But again, by doing this you’re actually distracting people from reading your article, so they might just automatically close the popup without even looking at it.
Now this option seems like the very best one, since you’re not irritating your visitors and showing them your offer only when they’re done with everything else you have on your website.
5. Add Testimonials
Most of us are not celebrities (yet), so I guess our own face on the popup won’t get us enough credibility to make our visitors subscribe.
That is why you might want to reach out to some guys who are already famous (or maybe you just happen to have some of them among your friends, like I do) and ask them for a short testimonial.
Now having some well known face next to yours should give your popup enough credibility points to convert visitors into email leads.
6. Never Show It Again
And the last tip. It’s quite specific to be honest.
In addition to the regular [X] button which will close the popup, you can add something extra.
“Never Show It Again” button.
I think that a click on this option should satisfy most of “popup haters” and make them stay on your blog, knowing that they’ve just killed that damn little popup.
I never met this feature in any popup plugin for WordPress, so we had to create a custom one for Photodoto blog. And with about 150k people visiting this blog each month I’ve never seen anyone complain about our popup email form.
Convinced? Then Go Get Yourself A Cool Popup Email Form
I really hope that my tips make sense to you and now you’re ready to try a popup form on your own blog.
May I offer you a cool WordPress plugin that I use myself here on BloggerJet?
The plugin is PopupDomination and here’s how cool it looks on my blog:
Here are a few reasons why I love PopupDomination:
1. Design options
It has a few free design templates to pick from. But of course that’s just for starters as thousands of other bloggers use PopupDomination with these free templates.
You should either invest some money and buy yourself a premium template (which is not that widely used), or invest some more money and have freelancers design you a completely custom good-looking email form (like I did).
PopupDomination has built-in analytics, where you can easily track how good your popup performs.
But there’s more! You can actually design 2-3 versions of the same popup and setup an A/B test to find out which of them performs better.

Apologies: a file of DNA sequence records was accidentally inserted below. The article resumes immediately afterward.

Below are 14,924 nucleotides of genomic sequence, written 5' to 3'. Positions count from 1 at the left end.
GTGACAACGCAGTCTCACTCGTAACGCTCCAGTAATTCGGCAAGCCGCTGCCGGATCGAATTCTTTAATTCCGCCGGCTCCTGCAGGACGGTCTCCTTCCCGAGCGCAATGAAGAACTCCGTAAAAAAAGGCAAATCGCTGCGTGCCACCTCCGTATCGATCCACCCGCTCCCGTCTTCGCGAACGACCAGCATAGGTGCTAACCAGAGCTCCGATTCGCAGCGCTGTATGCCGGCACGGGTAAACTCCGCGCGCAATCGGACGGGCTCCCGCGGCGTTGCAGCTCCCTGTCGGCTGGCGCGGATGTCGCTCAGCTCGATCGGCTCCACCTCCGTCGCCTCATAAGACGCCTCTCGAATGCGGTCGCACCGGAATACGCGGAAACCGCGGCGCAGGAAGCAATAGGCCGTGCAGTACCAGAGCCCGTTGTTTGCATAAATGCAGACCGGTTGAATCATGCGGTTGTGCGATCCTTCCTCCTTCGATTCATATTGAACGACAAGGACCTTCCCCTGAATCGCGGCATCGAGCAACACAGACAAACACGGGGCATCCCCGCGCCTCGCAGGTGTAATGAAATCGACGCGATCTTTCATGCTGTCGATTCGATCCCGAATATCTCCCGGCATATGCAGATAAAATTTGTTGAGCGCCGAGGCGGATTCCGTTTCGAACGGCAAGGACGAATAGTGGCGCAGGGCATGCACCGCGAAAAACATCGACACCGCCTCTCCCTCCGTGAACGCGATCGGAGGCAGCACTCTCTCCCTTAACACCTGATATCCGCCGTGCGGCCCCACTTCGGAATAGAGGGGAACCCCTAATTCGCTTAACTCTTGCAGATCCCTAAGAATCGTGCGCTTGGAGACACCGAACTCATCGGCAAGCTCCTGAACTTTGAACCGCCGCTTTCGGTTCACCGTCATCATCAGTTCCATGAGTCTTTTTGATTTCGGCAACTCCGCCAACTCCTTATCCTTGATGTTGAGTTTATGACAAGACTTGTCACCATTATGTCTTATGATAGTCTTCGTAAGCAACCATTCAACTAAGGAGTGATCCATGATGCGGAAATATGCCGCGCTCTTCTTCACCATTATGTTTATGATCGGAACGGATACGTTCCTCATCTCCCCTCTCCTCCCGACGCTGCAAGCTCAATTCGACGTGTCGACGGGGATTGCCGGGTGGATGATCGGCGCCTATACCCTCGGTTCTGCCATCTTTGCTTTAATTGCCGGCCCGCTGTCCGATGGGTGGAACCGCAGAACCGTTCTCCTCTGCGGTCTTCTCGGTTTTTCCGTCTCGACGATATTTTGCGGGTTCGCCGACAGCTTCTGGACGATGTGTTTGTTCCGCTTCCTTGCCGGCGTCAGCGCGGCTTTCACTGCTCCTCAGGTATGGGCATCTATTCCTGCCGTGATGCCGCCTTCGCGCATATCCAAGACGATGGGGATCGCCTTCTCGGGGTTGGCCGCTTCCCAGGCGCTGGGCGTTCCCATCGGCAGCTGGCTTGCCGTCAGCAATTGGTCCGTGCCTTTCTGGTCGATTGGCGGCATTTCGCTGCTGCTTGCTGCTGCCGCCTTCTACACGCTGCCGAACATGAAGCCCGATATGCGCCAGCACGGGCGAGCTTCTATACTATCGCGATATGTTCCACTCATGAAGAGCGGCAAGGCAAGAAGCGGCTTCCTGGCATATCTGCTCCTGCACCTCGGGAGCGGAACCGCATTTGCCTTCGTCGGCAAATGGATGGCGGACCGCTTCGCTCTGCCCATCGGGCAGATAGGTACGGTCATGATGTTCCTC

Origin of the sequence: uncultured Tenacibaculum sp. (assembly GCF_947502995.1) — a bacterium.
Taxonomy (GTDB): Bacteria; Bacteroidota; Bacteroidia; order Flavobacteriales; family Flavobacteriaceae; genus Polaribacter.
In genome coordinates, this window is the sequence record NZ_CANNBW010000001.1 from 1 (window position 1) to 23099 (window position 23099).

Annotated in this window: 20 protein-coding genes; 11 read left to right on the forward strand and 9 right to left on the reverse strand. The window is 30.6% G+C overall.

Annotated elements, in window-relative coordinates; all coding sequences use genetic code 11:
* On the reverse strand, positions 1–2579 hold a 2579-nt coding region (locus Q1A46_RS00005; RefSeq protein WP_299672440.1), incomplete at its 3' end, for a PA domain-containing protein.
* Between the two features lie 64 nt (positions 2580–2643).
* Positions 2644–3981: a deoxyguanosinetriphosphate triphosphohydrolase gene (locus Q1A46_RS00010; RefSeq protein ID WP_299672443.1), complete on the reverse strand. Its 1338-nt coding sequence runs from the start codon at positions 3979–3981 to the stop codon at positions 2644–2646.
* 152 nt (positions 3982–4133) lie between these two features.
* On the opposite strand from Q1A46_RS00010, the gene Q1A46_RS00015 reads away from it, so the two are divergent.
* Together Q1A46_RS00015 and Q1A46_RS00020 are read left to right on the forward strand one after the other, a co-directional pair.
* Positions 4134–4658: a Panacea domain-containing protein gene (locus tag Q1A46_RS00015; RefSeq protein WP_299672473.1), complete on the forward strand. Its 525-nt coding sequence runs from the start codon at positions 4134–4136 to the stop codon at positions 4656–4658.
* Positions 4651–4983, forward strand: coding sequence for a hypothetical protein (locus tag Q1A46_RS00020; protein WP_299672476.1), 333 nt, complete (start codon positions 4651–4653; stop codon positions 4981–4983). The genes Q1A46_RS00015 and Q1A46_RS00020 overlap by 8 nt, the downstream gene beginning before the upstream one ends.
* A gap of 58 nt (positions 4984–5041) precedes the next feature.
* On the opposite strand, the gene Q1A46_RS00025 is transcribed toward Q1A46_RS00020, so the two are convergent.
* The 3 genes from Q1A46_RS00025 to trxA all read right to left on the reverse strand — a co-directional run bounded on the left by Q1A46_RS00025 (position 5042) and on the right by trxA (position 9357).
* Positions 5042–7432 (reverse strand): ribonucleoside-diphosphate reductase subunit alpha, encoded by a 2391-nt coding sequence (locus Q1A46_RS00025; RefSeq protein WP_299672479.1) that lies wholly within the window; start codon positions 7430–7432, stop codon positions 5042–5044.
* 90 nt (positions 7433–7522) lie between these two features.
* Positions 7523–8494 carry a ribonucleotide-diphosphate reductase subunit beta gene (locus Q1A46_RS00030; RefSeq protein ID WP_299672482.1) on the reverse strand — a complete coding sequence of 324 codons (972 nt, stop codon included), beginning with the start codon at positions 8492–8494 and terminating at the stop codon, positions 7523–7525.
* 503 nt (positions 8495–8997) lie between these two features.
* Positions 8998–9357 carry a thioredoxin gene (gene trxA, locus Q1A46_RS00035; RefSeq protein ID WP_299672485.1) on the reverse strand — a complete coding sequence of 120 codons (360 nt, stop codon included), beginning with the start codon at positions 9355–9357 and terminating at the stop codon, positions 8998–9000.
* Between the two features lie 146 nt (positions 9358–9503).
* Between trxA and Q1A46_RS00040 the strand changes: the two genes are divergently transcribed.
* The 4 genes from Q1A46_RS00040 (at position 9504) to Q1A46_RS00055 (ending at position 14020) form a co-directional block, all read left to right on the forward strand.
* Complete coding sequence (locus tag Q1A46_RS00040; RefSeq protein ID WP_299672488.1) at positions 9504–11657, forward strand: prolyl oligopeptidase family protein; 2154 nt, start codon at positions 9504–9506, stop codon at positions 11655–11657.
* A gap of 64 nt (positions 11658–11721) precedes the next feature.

3. Delay Options
You have the three aforementioned options covered, plus there are a few more ways to delay your popup. I encourage you to try all of them, as you never know what will work best for you.
I’ve played quite a bit with my popups before I figured which one was the top performing one and I really enjoyed the process and got tons of new experience out of it.
Email list is your blog’s main asset. It would be kinda silly not to invest in a tool that will help you grow it.
Right now PopupDomination brings me about 90% of all email subscribers. I only regret that I didn’t use it from the very first day I’ve launched my blog.
One Thing I Didn’t Mention
It’s your offer. The value proposition.
Make sure your popup is offering something that your visitors will really benefit from. Even the best popup in the world won’t work as it should if your offer is weak.
So how about you, guys? Anyone using popups on their blogs? Maybe you have any other arguments why they suck?
Today I was watching a webinar recording by Darren Rowse from Problogger. It was named something like “10 Things I Wish I Knew When I’ve Started Blogging“.
And one of his tips was actually to use popups to convert visitors into email subscribers. And he supported this tip with his own data.
It impressed me so much that I’ve decided to take screenshots and share it here.
1. What happened to his daily email list growth after installing popup form:
2. What happened to his overall email list growth:
3. And what happened to engagement of his visitors (cause we’re afraid we will irritate visitors with popup forms):
Now if these stats don’t persuade you to use popup email forms on your blog I really don’t know what will.